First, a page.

Health experts call for alcohol tax reforms in budget

Thursday 7 May, 2009

A Coalition* of health agencies has today urged the Federal Government to implement more aggressive taxing of high alcohol products in response to recent ABS statistics that highlight a disturbing trend away from lower strength beer towards mid and full strength varieties. This comes at a time when the government is trying to tackle the many issues associated with excessive alcohol consumption.

The Alcohol Policy Coalition is pushing for the Federal Government to consider the role of tax and pricing in shifting drinkers' tastes to lower alcohol products in next week's Budget in a bid to curb Australia's burgeoning binge drinking culture.

"In a climate where we are seeing a decrease in consumption of low alcohol beer we need to ensure a meaningful difference in price between low and higher alcohol beer. This will encourage a shift in consumption towards lower alcohol products," said VicHealth CEO, Mr Todd Harper.

The Coalition members, the Australian Drug Foundation, the Cancer Council Victoria, Turning Point and VicHealth not only support increasing taxes on alcohol but are urging the Federal Government to consider widening the tax differential between low and higher alcohol products in next week's Federal Budget.

There is strong evidence that increasing the cost of alcohol reduces overall consumption.

"We know that price has a major impact on consumption," said Professor Robin Room of Turning Point. "After the alcopops tax was reintroduced in April 2008, there was a sharp drop in consumption of alcopops. Even with some substitution, this resulted in a drop in overall alcohol consumption. One estimate is that the alcopop consumption dropped by seven million drinks a week, and total alcohol consumption by three million drinks a week," he said.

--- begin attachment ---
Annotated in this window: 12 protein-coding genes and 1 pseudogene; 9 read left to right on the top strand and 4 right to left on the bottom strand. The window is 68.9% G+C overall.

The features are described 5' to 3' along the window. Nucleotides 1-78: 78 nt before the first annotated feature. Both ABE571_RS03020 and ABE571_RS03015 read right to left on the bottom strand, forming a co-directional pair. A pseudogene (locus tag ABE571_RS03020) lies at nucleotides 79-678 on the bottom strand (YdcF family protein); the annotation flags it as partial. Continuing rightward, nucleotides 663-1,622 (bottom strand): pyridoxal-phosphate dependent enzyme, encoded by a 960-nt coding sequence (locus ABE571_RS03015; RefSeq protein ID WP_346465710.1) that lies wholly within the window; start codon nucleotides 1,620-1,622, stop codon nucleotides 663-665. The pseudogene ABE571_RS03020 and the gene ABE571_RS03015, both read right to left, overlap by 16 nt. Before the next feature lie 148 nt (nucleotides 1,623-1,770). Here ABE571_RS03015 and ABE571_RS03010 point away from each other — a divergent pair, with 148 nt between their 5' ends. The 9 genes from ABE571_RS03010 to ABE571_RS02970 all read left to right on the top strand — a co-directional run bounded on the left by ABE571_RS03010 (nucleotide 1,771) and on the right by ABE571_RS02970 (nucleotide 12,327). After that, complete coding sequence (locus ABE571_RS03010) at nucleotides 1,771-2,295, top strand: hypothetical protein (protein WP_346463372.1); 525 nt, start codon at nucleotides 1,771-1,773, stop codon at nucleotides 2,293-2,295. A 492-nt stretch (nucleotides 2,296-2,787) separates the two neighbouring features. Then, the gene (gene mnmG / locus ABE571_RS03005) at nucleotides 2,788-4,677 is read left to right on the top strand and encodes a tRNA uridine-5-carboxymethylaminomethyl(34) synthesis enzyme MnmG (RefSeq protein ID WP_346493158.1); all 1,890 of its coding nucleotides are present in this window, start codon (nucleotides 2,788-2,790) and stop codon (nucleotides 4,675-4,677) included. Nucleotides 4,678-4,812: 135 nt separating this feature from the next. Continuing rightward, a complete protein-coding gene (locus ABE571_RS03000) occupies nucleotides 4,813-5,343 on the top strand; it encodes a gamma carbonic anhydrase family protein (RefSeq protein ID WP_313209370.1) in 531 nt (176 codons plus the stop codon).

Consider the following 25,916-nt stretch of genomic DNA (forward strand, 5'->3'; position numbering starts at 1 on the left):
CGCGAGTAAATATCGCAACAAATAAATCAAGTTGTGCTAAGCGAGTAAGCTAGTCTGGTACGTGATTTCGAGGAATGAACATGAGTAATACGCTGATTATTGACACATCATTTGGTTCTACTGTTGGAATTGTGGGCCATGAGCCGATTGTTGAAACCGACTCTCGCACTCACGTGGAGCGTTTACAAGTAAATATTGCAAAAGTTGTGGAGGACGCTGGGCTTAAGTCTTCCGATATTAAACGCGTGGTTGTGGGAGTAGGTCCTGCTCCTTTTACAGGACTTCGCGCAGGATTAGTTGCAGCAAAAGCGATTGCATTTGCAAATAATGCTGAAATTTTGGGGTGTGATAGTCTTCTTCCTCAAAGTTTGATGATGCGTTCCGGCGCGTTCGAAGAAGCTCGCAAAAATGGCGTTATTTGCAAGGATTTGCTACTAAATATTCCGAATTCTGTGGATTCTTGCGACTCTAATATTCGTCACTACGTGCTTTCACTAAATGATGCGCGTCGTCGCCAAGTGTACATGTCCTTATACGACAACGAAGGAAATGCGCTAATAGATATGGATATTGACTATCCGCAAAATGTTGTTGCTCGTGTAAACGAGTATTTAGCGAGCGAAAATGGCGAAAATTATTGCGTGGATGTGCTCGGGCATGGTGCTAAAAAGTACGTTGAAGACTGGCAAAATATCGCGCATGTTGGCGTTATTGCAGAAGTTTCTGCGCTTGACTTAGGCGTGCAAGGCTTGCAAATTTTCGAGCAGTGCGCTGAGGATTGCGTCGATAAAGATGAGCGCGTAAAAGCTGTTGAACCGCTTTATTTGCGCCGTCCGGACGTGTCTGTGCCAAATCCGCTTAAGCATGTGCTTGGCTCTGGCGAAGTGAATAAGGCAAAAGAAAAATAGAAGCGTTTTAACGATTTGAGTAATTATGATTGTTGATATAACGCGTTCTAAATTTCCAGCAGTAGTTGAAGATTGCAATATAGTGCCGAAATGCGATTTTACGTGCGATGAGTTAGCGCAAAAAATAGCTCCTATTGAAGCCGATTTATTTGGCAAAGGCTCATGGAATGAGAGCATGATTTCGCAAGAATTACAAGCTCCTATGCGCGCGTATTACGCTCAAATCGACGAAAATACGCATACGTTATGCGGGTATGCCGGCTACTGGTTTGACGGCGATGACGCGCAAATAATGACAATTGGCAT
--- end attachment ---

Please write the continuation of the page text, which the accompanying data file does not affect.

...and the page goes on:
The group also supports part of the revenue raised through taxation to be used to fund alcohol prevention programs.
"Recent research commissioned by the Australian Drug Foundation and VicHealth found that 89 percent of people believe that some of the alcohol tax revenue collected should be used to fund alcohol prevention and treatment programs. This is a proposal which has the support of the vast majority of Australians," commented Geoff Munro, Policy Director of the Australian Drug Foundation.

According to Craig Sinclair from the Cancer Council of Victoria, price was not the only factor in curbing harmful drinking but it was an important tool as part of a comprehensive approach to reduce the health and social impacts of alcohol.

"We've all seen the health payoffs from increasing excise on cigarettes, we urge the Federal Government to fulfil its preventative health agenda by not only increasing taxes on alcohol but also ensuring a widening price gap between higher and lower strength alcohol products," he said.


* The Alcohol Policy Coalition (the Coalition) is comprised of health agencies - Australian Drug Foundation, Cancer Council Victoria, Turning Point Alcohol and Drug Centre, and VicHealth - who share a concern about the level of alcohol misuse in the community. The Coalition's long-term goal is to reduce the negative health and social consequences of alcohol.